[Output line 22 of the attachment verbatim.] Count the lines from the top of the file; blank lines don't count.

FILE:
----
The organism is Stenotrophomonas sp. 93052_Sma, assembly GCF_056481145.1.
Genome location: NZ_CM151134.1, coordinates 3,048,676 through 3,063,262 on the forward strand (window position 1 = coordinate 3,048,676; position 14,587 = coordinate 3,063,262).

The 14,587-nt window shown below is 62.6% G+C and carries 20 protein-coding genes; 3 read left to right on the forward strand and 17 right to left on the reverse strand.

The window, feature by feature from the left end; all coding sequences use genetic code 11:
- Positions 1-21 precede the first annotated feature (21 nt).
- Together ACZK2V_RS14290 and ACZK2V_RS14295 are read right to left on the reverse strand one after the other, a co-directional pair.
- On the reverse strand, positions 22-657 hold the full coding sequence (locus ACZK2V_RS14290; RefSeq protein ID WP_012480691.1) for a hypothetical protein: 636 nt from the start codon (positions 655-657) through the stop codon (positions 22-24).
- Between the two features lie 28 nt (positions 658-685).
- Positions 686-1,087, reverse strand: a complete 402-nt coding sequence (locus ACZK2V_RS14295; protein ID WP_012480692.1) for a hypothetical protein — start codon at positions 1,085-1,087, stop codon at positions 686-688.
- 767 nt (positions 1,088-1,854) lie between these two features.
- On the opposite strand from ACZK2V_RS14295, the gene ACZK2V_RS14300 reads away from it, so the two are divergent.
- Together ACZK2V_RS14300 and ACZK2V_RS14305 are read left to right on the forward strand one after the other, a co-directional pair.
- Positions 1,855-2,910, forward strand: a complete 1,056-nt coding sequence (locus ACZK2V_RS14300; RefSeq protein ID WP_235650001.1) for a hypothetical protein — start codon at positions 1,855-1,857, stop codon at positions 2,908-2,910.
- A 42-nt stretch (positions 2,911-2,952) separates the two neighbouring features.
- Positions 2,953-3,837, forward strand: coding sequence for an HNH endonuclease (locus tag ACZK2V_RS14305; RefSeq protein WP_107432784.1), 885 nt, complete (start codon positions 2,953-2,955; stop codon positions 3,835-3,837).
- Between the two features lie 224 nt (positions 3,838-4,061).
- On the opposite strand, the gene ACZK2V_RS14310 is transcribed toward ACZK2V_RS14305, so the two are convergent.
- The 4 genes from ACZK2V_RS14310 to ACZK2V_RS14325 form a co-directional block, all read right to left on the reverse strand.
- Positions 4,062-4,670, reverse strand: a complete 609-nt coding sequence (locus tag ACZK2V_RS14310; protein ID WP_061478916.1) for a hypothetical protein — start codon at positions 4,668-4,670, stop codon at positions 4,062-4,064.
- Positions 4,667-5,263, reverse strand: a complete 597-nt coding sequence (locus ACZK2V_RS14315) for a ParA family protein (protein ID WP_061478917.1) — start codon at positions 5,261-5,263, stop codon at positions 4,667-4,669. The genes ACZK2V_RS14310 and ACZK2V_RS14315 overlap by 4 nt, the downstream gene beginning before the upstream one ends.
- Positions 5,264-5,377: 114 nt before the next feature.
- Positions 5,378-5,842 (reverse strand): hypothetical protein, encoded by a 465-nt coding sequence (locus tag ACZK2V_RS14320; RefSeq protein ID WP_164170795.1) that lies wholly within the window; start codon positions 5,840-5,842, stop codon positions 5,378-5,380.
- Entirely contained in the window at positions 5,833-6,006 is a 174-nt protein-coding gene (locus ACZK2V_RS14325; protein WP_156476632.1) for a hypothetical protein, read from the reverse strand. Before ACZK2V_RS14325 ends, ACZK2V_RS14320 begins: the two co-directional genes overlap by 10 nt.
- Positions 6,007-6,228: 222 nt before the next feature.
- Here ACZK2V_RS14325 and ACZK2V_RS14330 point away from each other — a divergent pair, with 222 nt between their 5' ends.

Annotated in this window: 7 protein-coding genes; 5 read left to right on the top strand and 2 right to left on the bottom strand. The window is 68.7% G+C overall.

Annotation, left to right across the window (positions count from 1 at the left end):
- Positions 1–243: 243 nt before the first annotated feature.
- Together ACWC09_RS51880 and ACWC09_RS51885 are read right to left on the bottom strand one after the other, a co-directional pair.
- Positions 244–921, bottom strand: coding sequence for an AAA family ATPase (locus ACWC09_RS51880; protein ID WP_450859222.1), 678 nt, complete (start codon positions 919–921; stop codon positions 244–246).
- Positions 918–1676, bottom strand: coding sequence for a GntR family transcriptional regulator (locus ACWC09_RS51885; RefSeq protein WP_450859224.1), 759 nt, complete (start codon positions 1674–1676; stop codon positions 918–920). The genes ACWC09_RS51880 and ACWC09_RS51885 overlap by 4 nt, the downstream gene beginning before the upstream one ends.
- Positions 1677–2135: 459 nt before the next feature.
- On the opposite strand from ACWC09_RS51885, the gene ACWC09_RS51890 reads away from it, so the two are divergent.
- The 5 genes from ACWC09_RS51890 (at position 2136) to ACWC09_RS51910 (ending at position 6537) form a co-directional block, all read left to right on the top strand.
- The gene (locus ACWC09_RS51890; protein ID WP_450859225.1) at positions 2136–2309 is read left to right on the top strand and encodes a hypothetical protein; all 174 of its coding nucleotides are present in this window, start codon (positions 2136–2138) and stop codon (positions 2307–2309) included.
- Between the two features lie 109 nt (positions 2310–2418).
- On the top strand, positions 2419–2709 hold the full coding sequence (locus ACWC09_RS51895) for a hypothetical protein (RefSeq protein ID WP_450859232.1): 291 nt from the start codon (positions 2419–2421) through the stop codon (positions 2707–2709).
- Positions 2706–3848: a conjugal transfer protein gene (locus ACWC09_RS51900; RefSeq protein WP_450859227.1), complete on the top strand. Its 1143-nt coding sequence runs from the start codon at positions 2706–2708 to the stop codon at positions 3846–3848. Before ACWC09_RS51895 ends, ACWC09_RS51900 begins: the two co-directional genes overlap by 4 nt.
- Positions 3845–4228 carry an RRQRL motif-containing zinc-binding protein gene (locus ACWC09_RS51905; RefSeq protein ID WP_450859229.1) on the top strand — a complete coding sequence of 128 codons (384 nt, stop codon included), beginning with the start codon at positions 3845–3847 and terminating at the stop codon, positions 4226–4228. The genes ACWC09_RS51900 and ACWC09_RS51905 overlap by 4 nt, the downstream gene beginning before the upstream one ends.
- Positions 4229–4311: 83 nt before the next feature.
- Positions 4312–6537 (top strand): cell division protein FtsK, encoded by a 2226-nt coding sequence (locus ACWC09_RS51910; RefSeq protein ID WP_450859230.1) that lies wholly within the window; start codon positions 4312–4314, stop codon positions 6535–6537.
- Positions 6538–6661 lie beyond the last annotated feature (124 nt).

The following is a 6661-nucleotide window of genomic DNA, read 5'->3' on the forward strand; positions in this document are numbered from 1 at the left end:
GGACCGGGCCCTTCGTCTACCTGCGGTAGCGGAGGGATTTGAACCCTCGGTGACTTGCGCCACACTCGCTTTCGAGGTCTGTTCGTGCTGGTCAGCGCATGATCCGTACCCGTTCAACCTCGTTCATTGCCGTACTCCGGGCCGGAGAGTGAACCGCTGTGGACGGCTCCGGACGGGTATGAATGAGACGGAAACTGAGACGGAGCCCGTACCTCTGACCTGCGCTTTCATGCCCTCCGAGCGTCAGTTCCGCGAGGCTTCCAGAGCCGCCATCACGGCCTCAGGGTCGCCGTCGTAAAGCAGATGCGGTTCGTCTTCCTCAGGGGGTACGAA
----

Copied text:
- Positions 5,378-5,842 (reverse strand): hypothetical protein, encoded by a 465-nt coding sequence (locus tag ACZK2V_RS14320; RefSeq protein ID WP_164170795.1) that lies wholly within the window; start codon positions 5,840-5,842, stop codon positions 5,378-5,380.